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Proposed Projects for Winter 2015

If you are interested in pursuing a 4080 project in Summer 2015, please see this course webpage.




Concurrent Data Structures

Supervisor: Eric Ruppert

Required Background: EECS2031 and general EECS4080 prerequisites

Desirable Background: EECS3221

A traditional data structure is designed so that one operation can be performed on it at a time. This is no longer sufficient for the multicore architectures that have become prevalent in the past few years. A concurrent data structure is designed so that many threads can access it simultaneously. This requires some care in ensuring that concurrent operations do not interfere with one another.

The goal of this project is to implement concurrent data structures in C so that performance testing can be carried out on them. In particular, we would like to make use of Intel's Manycore Testing Lab (see https://software.intel.com/en-us/articles/intel-mtl-faq-1) to look at throughput and scalability of the data structures when large numbers of threads access them concurrently. Ultimately, we would also like to examine the possibility of designing special-purpose hardware to make concurrent data structures run faster.




Dynamic Interface Detection and Control Project

Supervisor: Michael Jenkin

Contrary to most industries, fine chemical manufacturing is dominated by batch production methods. Increasing economic, environmental and safety pressures are motivating a turn towards continuous synthesis. Rather than making products in one big flask, continuous synthesis involves performing chemical reactions by flowing reagents through a tube. Working in this way provides more control over the reaction parameters leading to increases in product quality, and process efficiency and safety. The flow chemistry industry for fine chemical production is a relatively new but burgeoning field with a projected market capacity of billions of dollars by 2018.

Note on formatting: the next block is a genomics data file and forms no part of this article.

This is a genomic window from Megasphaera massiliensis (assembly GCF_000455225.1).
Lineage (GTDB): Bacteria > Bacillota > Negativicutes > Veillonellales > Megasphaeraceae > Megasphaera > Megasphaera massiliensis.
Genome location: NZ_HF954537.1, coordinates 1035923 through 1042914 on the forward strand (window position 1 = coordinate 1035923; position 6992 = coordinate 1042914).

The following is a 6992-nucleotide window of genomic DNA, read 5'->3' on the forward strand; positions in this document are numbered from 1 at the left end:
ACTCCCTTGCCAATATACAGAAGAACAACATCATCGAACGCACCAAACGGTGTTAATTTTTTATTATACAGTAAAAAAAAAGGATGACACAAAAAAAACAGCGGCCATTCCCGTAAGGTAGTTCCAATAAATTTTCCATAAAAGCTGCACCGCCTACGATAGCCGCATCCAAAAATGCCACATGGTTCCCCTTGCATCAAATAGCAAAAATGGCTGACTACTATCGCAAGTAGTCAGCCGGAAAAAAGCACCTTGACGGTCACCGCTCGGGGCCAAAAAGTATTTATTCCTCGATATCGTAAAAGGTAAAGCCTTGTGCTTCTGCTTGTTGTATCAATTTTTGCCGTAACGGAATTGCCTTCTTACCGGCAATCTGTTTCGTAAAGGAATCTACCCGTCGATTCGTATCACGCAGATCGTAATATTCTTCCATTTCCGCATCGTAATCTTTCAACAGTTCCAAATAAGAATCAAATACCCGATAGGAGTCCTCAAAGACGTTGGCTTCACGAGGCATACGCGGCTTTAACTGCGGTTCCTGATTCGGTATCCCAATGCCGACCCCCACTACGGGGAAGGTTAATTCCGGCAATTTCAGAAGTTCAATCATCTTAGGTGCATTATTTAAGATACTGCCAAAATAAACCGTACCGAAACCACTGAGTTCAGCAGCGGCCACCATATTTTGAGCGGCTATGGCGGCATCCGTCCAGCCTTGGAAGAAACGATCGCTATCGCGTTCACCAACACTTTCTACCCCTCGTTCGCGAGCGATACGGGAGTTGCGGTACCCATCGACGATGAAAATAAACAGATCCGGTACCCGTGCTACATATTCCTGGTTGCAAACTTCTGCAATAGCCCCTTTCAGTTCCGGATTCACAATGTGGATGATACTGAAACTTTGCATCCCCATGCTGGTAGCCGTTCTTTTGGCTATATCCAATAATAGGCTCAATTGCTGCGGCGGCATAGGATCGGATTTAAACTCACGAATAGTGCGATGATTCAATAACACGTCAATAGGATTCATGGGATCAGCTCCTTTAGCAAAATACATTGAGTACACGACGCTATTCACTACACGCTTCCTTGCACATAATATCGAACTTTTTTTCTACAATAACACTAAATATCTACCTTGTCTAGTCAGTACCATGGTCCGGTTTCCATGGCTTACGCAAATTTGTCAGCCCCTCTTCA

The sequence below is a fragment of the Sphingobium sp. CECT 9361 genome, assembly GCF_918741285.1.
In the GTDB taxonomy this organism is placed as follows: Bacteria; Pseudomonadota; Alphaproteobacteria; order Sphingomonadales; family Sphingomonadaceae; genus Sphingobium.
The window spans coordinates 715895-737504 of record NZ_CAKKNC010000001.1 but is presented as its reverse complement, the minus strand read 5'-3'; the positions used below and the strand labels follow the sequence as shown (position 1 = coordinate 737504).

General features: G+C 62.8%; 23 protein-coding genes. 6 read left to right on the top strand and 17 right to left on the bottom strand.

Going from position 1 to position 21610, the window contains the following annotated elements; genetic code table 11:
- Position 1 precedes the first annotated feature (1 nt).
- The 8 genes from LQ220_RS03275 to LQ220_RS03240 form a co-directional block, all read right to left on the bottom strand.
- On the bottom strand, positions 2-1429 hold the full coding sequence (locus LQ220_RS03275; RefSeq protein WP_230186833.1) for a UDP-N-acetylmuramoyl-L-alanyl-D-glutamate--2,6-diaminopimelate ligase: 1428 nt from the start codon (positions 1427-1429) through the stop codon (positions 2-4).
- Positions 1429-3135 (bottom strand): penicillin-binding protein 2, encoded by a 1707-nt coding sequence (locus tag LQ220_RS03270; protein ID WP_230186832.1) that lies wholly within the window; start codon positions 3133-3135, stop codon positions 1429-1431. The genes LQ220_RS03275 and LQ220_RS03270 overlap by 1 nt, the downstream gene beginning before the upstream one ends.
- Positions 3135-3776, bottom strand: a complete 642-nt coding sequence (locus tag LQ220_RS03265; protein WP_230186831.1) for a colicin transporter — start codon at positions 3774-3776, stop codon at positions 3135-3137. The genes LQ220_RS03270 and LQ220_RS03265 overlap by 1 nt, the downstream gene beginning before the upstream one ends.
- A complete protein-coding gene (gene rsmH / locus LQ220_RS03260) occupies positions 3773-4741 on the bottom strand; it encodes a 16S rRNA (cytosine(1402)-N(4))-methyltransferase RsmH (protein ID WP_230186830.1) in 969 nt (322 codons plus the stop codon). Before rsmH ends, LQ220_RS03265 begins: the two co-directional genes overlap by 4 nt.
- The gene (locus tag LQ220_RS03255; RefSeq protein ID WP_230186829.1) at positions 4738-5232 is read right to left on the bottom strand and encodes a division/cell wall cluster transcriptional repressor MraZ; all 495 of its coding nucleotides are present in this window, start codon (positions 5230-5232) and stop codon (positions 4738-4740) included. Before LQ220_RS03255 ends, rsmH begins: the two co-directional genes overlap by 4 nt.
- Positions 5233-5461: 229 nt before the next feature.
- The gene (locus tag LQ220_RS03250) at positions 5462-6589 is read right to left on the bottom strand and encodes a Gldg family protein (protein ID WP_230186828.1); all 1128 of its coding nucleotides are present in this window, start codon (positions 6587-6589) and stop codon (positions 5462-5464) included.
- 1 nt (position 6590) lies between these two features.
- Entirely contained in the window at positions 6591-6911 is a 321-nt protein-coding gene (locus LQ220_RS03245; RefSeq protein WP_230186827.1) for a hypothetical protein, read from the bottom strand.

Extraction of the reaction mixture for purification and/or further processing is an important step in chemical manufacturing. This is a relatively straightforward operation in batch production, but offers several challenges for flowing processes. In order to facilitate continuous liquid extraction we require a sophisticated control system. This project involves designing, constructing and evaluating a pertinent practical problem in the field.

A key step in the process takes place in a clear tube that is mounted vertically. The tube contains two fluids with a boundary between them. During the process material flows into and out of the tube from the top and the bottom. Chemical reactions take place within this tube and It is essential that the position of the boundary be monitored as its position in the tube is used to control the flow of materials into the tube.

One way of solving this problem is to float a marker at the boundary between the two liquids and to monitor this boundary using a video camera. Although this approach solves the problem, it requires the introduction of a specific float within the tube. Can we build a system that monitors the boundary without resorting to the use of an artificial float?

Specific goals of the project include:

- Develop a computer vision system that can detect and monitor the interface between two miscible fluids of different density.

- Evaluate the performance of the system over a range of different (and typical) fluids

- Explore the use of different illuminant/filter choices to simplify the task for specific fluid combinations.

The successful candidate(s) will have the experience of working with a diverse group of scientists and engineers toward the design and implementation of an automated liquid extraction device with applications across many industries. Upon successful prototyping, you will be able to interact with professionals in high-throughput manufacturing and system integration. Based on project success, you may be invited to join the MACOS(TM) team for implementation and process validation, which may involve opportunities in graduate school. You will have the opportunity to interact with the broad audience of MACOS(TM) technology including governmental regulatory agencies and industrial partners. This project will give you a great opportunity to apply your engineering expertise and gain experience in process implementation and technology transfer.

For further information please contact,

Michael Jenkin (jenkin@cse.yorku.ca) or Michal Organ (organ@yorku.ca)




Attentive Sensing for Better Two-Way Communication in Remote Learning Environments

Supervisor: James Elder

Required Background: General CSE408x prerequisites, good programming skills, good math skills, knowledge of C and MATLAB programming languages